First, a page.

Insurance. Homeowner’s insurance costs, especially in coastal areas like New Orleans, Villere’s homebase, can add up, increasing expenses for homeowners and ultimately reducing the end profit.

Depreciation. Homes age over time and their value doesn’t hold, hence the need for repairs, updates and renovations. If homes aren’t properly maintained, they won’t hold their value, and their eventual value at the time of sale can be much less.

Maintenance. Ongoing maintenance expenses add to the amount it costs to live in a home. In addition, many homeowners embark on renovation projects in the course of 40 years, those costs are more expenses to take into consideration when figuring out exactly how much a home appreciated during the ownership period.

Other issues

When viewed objectively from an investment perspective, homes are illiquid investments – they usually can’t be sold quickly and converted into cash, unlike other non-retirement investments in stocks or bonds. Home price appreciation isn’t something that can be counted on, either, as homeowners who bought during the real estate boom of 1999 to 2006 can attest. A significant amount of equity or even owning a home free and clear doesn’t guarantee that a home can be sold on demand or for the price it is actually worth.

And even once that home is sold, my friend’s parents will have to move somewhere else and spend money to buy or rent that new residence and maintain it just as they have that previous home.

All of this goes to show that owning a home goes far beyond providing shelter. Home ownership isn’t an investment that usually pays off on par with other investments in most cases.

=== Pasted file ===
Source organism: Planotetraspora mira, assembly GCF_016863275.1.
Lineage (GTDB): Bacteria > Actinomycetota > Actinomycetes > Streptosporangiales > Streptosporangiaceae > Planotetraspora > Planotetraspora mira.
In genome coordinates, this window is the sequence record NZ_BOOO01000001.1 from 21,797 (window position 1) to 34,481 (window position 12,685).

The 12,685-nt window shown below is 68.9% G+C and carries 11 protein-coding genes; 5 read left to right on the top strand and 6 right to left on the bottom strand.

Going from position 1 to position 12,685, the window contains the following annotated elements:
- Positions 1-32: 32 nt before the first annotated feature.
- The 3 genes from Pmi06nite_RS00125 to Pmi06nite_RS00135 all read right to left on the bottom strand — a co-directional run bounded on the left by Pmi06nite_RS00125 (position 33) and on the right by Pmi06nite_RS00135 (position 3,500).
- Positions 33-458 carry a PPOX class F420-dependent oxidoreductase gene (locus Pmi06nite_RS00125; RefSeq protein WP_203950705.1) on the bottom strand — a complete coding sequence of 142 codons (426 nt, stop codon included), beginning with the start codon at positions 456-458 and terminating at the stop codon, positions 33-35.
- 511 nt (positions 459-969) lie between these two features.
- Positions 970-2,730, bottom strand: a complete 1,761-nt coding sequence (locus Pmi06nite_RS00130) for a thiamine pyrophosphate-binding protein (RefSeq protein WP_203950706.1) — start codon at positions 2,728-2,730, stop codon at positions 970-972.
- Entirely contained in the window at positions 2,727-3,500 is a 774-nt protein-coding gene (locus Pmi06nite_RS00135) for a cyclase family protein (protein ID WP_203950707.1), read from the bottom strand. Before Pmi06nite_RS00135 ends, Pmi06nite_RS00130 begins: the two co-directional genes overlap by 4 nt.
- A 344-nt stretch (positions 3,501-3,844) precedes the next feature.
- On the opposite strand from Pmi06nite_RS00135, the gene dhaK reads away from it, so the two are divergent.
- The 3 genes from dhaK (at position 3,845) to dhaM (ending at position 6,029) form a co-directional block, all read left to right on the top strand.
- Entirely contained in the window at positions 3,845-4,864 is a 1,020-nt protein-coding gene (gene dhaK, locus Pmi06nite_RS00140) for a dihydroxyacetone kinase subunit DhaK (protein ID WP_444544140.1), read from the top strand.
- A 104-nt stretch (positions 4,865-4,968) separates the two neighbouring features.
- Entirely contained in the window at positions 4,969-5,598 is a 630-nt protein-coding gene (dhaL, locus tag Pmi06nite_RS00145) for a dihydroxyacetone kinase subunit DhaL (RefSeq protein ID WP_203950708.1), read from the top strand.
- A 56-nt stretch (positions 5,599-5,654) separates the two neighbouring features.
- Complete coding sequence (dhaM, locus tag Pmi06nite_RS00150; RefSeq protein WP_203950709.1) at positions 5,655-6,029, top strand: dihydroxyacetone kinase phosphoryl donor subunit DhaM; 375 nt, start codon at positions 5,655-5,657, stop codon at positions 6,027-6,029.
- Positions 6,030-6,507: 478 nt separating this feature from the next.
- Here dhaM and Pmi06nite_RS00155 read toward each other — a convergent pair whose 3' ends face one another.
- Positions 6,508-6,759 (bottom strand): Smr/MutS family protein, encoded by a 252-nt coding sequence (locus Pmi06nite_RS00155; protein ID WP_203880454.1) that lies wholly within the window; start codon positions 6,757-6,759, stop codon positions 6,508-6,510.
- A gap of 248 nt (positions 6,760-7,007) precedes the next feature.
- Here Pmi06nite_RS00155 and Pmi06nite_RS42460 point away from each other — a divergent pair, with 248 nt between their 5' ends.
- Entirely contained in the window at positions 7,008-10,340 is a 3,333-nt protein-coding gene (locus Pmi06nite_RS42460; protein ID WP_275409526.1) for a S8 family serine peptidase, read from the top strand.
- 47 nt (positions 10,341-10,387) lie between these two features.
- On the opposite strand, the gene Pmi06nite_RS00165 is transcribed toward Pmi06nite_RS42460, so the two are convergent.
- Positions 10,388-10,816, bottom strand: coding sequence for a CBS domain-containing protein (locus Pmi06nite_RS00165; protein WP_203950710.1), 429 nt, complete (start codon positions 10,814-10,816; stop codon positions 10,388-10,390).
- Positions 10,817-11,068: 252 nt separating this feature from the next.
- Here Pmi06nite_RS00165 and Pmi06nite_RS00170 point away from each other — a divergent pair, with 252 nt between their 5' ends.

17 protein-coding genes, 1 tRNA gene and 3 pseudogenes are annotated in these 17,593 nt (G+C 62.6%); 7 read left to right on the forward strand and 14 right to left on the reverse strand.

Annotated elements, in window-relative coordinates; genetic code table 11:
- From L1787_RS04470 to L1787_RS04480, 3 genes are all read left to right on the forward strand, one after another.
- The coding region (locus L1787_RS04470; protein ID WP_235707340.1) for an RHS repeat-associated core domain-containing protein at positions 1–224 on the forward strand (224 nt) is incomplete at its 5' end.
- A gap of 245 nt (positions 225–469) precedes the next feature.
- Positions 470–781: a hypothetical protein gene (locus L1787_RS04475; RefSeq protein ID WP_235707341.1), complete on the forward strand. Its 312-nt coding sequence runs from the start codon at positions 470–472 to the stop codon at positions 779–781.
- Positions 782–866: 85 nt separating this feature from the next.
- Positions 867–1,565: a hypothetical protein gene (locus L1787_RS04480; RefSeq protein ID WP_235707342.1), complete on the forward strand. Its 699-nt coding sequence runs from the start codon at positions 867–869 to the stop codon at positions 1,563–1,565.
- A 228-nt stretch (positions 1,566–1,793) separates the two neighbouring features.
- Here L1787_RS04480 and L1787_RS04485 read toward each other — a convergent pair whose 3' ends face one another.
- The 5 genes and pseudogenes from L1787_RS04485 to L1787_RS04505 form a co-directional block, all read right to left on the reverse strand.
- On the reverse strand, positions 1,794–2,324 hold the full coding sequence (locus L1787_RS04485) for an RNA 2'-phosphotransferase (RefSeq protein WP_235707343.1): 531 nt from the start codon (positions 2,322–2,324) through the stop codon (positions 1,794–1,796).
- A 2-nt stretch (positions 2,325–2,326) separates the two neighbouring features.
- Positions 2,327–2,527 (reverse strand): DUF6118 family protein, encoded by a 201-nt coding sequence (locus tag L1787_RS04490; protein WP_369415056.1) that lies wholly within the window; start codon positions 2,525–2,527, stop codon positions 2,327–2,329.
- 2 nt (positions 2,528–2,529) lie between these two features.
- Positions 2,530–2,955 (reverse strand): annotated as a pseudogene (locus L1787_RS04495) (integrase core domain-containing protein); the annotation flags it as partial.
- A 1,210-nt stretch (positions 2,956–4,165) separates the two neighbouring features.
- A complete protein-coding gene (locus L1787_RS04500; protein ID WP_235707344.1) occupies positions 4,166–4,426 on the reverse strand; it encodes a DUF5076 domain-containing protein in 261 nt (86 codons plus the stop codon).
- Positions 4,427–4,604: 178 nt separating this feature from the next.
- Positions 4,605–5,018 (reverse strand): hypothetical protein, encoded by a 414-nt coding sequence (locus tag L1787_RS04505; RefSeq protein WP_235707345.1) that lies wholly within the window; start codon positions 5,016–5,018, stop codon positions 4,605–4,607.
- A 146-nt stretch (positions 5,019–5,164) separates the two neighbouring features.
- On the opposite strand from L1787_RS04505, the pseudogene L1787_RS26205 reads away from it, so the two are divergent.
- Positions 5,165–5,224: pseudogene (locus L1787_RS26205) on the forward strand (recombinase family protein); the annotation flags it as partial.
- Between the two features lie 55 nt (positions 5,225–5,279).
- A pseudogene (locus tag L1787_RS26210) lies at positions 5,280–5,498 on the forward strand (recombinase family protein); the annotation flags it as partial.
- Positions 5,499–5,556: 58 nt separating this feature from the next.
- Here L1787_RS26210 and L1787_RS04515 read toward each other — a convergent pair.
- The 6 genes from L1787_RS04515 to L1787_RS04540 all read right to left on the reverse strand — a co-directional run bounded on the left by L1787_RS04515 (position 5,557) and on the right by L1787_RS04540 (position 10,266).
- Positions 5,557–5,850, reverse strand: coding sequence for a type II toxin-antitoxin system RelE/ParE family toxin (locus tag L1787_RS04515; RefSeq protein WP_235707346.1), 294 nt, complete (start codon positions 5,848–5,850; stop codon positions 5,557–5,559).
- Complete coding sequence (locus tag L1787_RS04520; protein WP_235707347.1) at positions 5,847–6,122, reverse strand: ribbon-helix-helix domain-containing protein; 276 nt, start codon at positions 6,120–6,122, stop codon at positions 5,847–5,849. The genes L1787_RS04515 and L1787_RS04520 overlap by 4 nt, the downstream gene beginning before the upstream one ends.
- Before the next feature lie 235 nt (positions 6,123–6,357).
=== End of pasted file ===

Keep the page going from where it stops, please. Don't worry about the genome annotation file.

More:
Diversify Your Investments

We all like to see our investments grow and benefit us in the end. When considering new investments, the Rule of 72 can also be used to calculate how many years are needed for an investment to double.

How does that work? In this case, divide 72 by the annual rate of return to see how many years it will take for the investment to double.

To further enhance the potential for your returns to be attractive, employ a variety of saving vehicles such as qualified retirement plans including IRAs and 401ks, which typically provide not only the increased benefits of compounding returns over time, but also tax advantages for many people (see our prior posts about IRAs). In fact, a well diversified approach of stocks, bonds and other alternative investments, both inside and outside of retirement accounts, may be the smartest way to help your investment portfolio prosper.

Consider, too, that the S&P 500 appreciated 10 percent annually during the time my friend’s parents owned their house. Investments in other assets, such as small cap stocks and bonds, make up a well-diversified portfolio that, over time, providing you with the potential to fund retirement, college educations for your children or grandchildren and legacy planning

A Final Word

It’s not wise to rely on home price appreciation to fund all – or even part of – your retirement. If your home does appreciate significantly, consider that a welcome surprise.

Just like you’d diversify your portfolio, there should be more to your nest egg than just your nest.

George Young is the co- portfolio manager of the Villere Balanced Fund (VILLX), based in New Orleans.  The fund received a 5 star Overall Morningstar Rating among 771 Moderate Allocation Funds for the period ending 9/30/2012 (derived from a weighted average of the fund’s three-, five- and ten-year risk adjusted return measure, if applicable) . The fund ranked in the top 2% for 1-year among 892 funds, 1% for 3-years among 771 funds, 1% for 5-years among 670 funds and 1% for 10-years among 381 funds in the Moderate Allocation category based on total returns for the period ending 9/30/2012.